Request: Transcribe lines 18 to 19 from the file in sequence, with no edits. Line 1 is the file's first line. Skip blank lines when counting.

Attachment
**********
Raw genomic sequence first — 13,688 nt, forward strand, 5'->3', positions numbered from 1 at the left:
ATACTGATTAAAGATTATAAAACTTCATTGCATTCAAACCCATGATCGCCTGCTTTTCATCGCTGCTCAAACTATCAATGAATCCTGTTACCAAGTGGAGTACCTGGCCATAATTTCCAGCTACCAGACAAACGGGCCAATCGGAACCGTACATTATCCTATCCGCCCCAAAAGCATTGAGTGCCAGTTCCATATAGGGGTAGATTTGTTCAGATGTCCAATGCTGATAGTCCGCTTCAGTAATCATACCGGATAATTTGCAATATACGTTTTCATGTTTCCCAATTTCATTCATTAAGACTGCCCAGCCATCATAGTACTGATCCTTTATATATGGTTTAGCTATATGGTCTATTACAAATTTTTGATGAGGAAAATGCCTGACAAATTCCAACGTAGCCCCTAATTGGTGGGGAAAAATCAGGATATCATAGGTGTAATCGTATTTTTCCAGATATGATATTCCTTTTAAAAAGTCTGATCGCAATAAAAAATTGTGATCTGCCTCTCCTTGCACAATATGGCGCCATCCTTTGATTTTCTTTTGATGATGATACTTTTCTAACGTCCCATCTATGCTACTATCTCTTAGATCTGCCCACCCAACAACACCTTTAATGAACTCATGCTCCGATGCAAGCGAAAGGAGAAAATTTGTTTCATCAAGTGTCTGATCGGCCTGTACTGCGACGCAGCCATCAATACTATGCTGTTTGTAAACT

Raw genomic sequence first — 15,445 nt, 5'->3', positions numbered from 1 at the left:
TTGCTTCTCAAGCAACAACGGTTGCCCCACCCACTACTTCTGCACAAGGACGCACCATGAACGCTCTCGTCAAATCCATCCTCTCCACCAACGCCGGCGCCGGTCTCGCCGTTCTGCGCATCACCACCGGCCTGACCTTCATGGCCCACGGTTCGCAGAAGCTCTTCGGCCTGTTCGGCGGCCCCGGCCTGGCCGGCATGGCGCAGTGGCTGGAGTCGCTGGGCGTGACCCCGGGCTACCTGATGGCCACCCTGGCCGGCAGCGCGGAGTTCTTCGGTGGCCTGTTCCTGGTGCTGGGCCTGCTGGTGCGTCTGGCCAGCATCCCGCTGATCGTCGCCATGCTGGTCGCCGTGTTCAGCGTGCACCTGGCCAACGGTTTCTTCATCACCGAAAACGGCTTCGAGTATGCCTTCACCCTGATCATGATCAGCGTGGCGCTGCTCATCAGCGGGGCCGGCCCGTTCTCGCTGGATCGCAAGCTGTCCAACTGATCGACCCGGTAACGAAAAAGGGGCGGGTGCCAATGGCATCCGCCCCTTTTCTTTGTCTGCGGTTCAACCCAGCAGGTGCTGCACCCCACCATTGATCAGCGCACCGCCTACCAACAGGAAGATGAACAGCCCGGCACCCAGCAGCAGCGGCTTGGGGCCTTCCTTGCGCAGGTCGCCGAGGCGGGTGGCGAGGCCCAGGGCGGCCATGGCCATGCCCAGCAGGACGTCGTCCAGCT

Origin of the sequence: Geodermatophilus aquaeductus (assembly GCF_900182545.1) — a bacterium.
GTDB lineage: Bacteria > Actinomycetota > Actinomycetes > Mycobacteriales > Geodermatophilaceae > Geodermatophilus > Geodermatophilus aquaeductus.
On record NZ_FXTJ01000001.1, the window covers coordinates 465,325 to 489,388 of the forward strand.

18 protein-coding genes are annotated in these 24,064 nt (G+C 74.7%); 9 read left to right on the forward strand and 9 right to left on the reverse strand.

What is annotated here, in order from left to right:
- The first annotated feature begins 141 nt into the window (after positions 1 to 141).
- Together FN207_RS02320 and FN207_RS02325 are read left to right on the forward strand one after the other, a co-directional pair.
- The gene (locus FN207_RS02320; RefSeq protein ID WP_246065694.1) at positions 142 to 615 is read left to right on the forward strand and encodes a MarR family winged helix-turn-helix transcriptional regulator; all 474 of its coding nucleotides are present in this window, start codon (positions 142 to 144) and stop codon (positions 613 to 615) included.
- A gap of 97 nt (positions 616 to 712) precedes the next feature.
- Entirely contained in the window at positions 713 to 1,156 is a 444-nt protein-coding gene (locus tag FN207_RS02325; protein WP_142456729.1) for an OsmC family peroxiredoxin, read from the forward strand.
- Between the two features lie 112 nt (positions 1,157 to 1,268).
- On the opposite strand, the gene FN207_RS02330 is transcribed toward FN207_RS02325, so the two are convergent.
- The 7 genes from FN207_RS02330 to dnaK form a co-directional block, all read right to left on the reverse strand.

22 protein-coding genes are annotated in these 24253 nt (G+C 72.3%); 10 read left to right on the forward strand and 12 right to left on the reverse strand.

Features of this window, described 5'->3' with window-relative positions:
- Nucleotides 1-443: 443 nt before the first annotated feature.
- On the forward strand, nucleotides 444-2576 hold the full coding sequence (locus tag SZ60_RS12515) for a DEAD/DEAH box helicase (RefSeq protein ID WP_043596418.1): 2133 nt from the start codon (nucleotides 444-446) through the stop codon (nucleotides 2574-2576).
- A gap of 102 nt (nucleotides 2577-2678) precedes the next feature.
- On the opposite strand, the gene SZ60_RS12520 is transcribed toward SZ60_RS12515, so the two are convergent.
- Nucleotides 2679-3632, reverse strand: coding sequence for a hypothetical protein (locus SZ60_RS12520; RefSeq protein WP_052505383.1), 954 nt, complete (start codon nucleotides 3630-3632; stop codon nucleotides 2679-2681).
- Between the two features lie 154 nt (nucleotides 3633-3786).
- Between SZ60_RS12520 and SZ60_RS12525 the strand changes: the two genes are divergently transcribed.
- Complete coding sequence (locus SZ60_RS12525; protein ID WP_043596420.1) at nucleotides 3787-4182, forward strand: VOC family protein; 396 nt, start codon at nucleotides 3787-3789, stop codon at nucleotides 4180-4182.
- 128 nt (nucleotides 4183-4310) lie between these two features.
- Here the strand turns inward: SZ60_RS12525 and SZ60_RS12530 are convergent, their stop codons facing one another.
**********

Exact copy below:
22 protein-coding genes are annotated in these 24253 nt (G+C 72.3%); 10 read left to right on the forward strand and 12 right to left on the reverse strand.

Features of this window, described 5'->3' with window-relative positions: